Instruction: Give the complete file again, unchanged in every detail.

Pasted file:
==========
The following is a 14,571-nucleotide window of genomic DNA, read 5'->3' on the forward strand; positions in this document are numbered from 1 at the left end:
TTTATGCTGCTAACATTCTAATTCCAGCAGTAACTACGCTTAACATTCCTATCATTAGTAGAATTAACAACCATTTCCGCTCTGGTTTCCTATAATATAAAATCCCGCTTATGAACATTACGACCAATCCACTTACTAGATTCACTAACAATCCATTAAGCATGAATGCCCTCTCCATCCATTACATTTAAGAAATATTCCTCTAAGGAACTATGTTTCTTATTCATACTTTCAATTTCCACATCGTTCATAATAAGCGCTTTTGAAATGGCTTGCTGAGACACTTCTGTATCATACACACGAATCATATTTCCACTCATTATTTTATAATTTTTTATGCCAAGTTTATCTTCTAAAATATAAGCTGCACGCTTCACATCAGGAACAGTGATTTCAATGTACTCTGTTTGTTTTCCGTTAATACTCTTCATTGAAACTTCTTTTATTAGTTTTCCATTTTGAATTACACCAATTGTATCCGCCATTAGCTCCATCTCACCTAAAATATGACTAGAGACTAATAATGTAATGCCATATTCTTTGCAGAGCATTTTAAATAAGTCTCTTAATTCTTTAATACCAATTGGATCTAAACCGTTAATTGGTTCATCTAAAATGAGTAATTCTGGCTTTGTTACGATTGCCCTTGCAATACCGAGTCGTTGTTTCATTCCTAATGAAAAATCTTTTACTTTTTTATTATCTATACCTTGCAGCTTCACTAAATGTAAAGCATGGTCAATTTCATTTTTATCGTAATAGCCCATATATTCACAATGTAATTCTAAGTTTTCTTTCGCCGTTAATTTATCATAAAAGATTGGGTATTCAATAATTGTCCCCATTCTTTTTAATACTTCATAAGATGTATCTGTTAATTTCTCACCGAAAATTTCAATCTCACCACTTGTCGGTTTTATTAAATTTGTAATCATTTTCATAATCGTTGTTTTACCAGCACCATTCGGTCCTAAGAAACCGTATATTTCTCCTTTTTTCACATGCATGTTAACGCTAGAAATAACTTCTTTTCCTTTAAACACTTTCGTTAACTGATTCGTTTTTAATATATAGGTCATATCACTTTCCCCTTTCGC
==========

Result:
The following is a 14,571-nucleotide window of genomic DNA, read 5'->3' on the forward strand; positions in this document are numbered from 1 at the left end:
TTTATGCTGCTAACATTCTAATTCCAGCAGTAACTACGCTTAACATTCCTATCATTAGTAGAATTAACAACCATTTCCGCTCTGGTTTCCTATAATATAAAATCCCGCTTATGAACATTACGACCAATCCACTTACTAGATTCACTAACAATCCATTAAGCATGAATGCCCTCTCCATCCATTACATTTAAGAAATATTCCTCTAAGGAACTATGTTTCTTATTCATACTTTCAATTTCCACATCGTTCATAATAAGCGCTTTTGAAATGGCTTGCTGAGACACTTCTGTATCATACACACGAATCATATTTCCACTCATTATTTTATAATTTTTTATGCCAAGTTTATCTTCTAAAATATAAGCTGCACGCTTCACATCAGGAACAGTGATTTCAATGTACTCTGTTTGTTTTCCGTTAATACTCTTCATTGAAACTTCTTTTATTAGTTTTCCATTTTGAATTACACCAATTGTATCCGCCATTAGCTCCATCTCACCTAAAATATGACTAGAGACTAATAATGTAATGCCATATTCTTTGCAGAGCATTTTAAATAAGTCTCTTAATTCTTTAATACCAATTGGATCTAAACCGTTAATTGGTTCATCTAAAATGAGTAATTCTGGCTTTGTTACGATTGCCCTTGCAATACCGAGTCGTTGTTTCATTCCTAATGAAAAATCTTTTACTTTTTTATTATCTATACCTTGCAGCTTCACTAAATGTAAAGCATGGTCAATTTCATTTTTATCGTAATAGCCCATATATTCACAATGTAATTCTAAGTTTTCTTTCGCCGTTAATTTATCATAAAAGATTGGGTATTCAATAATTGTCCCCATTCTTTTTAATACTTCATAAGATGTATCTGTTAATTTCTCACCGAAAATTTCAATCTCACCACTTGTCGGTTTTATTAAATTTGTAATCATTTTCATAATCGTTGTTTTACCAGCACCATTCGGTCCTAAGAAACCGTATATTTCTCCTTTTTTCACATGCATGTTAACGCTAGAAATAACTTCTTTTCCTTTAAACACTTTCGTTAACTGATTCGTTTTTAATATATAGGTCATATCACTTTCCCCTTTCGC